Speakers (in alphabetical order)
Drew Gilpin Faust
Drew Gilpin Faust is the 28th President of Harvard University and the Lincoln Professor of History in Harvard’s Faculty of Arts and Sciences. As president of Harvard, Faust has expanded financial aid to improve access to Harvard College for students of all economic backgrounds and advocated for increased federal funding for scientific research. She has broadened the University’s international reach, raised the profile of the arts on campus, embraced sustainability, launched edX, the online learning partnership with MIT, and promoted collaboration across academic disciplines and administrative units as she guided the University through a period of significant financial challenges. She is the author of six books, including This Republic of Suffering: Death and the American Civil War (2008), for which she won the 2009 Bancroft Prize, the New-York Historical Society’s 2009 American History Book Prize, and which was included in the New York Times’ “Ten Best Books of 2008.” It is the basis for a 2012 Emmy-nominated episode of the PBS American Experience series titled, “Death and the Civil War,” directed by Ric Burns.
Jerold Kayden is the Frank Backus Williams Professor of Urban Planning and Design. His research and teaching focus on the relationship between law and the built environment and public-private urban development. He has also authored numerous articles on such subjects as property rights, smart growth, design codes, historic preservation, and market-based regulatory instruments. As urban planner and lawyer, Kayden has advised governments, non-governmental organizations, and private developers around the world.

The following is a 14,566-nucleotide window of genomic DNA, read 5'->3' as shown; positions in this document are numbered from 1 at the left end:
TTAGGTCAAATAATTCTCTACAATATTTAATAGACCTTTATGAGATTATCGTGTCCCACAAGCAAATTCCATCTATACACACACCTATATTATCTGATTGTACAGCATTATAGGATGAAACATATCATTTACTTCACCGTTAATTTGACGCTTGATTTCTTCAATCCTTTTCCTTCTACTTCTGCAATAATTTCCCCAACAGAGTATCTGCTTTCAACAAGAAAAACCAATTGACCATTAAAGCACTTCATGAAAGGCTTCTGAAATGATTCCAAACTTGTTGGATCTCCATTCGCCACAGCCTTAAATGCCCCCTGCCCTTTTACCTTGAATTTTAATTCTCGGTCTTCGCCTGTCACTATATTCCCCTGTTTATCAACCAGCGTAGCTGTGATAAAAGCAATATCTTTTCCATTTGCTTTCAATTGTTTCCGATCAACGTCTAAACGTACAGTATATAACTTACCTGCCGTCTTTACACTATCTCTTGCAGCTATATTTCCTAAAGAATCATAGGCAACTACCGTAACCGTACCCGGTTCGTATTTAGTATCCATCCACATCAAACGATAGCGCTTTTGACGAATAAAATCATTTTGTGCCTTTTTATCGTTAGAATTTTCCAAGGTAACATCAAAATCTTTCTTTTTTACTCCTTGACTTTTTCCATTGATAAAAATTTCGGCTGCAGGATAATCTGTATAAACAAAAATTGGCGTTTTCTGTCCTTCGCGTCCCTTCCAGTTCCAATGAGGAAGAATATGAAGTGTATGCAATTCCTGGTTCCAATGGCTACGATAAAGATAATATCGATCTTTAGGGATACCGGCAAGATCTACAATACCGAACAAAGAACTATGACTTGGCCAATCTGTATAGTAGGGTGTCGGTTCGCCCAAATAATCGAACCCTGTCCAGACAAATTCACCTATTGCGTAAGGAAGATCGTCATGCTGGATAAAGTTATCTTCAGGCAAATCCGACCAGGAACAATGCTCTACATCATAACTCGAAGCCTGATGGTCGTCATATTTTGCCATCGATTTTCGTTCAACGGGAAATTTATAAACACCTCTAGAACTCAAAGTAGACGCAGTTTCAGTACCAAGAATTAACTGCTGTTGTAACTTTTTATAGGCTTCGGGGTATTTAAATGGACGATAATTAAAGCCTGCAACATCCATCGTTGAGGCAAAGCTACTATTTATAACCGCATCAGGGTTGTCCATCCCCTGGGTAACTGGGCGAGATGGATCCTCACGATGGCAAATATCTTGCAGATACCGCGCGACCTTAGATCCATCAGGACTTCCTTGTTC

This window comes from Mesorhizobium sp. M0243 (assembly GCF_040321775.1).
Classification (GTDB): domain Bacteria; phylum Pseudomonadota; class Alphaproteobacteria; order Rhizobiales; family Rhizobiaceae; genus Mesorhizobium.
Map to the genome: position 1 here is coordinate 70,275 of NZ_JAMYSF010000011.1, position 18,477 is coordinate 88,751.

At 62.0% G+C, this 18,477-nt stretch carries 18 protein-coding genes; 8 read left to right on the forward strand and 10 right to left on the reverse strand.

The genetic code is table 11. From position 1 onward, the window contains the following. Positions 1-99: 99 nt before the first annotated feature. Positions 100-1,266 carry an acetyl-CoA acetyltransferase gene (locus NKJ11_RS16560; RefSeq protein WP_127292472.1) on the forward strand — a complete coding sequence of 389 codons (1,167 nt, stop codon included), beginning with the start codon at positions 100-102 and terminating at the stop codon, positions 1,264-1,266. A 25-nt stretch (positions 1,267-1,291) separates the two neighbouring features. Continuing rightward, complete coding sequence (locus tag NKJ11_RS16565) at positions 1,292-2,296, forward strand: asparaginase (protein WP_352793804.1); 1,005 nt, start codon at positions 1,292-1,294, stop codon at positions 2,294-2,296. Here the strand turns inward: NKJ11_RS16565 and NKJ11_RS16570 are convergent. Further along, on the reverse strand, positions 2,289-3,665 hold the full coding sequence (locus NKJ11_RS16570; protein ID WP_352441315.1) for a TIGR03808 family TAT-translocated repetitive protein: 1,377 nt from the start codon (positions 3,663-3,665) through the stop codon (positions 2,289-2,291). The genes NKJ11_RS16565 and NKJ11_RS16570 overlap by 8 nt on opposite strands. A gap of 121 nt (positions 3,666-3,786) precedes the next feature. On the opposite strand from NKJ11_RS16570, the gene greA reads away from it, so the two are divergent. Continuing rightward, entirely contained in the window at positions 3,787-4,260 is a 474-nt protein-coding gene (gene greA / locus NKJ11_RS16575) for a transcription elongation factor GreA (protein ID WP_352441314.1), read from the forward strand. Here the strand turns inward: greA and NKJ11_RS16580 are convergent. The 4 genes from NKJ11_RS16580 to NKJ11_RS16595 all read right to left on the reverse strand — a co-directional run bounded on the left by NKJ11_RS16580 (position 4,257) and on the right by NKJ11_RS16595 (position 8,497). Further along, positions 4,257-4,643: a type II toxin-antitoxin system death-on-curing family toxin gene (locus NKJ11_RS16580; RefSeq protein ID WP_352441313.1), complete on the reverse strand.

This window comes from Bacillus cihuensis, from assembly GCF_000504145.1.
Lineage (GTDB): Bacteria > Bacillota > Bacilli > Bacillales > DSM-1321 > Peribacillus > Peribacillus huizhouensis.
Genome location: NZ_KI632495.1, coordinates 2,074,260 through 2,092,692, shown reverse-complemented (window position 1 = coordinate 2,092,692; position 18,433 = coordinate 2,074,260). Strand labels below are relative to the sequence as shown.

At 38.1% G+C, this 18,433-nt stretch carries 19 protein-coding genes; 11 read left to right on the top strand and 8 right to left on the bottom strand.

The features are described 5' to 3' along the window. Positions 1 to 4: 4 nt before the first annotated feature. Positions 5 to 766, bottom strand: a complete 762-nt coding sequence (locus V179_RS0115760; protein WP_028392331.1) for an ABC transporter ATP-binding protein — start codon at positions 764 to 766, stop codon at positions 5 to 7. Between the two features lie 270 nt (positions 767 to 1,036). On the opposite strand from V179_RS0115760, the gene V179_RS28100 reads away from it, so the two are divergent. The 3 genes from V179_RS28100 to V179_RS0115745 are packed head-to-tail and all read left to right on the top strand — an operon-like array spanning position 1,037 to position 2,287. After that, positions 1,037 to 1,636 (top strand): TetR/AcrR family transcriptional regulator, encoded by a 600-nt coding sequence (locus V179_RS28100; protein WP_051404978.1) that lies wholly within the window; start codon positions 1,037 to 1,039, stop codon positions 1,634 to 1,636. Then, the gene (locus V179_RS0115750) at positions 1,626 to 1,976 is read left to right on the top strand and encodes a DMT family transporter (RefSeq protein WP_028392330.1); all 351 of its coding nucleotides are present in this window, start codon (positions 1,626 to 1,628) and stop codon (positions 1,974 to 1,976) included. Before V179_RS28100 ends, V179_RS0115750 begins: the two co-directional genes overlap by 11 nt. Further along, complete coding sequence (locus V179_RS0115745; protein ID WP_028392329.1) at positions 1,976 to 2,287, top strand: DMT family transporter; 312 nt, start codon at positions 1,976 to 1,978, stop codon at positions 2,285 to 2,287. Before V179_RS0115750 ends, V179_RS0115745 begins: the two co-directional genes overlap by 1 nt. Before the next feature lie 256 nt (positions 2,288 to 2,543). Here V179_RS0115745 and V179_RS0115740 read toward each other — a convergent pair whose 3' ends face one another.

Ali Malkawi, Ph.D., is the Founding Director of the Harvard Center for Green Buildings and Cities (CGBC) and Professor of Architectural Technology at the GSD. Malkawi is an international scholar and expert in building simulation, energy conservation, and sustainability in buildings. He teaches architectural technology and computation and conducts research in the areas of computational simulation, building performance evaluation, and advanced visualization. As Director of the CGBC, he is leading a multidisciplinary team to undertake research devoted to all aspects of building development, design, construction, and operation. Malkawi is a part of several large scale research initiatives and is the recipient of several prestigious prizes and grants. He has lectured and conducted research at numerous universities, conferences, and public events. Previously he has taught at Georgia Institute of Technology, University of Michigan, and the University of Pennsylvania, where he was a Professor of Architecture, the Chairman of the Graduate Group in Architecture, and Founder and Director of the T.C. Chan Center for Building Simulation and Energy Studies.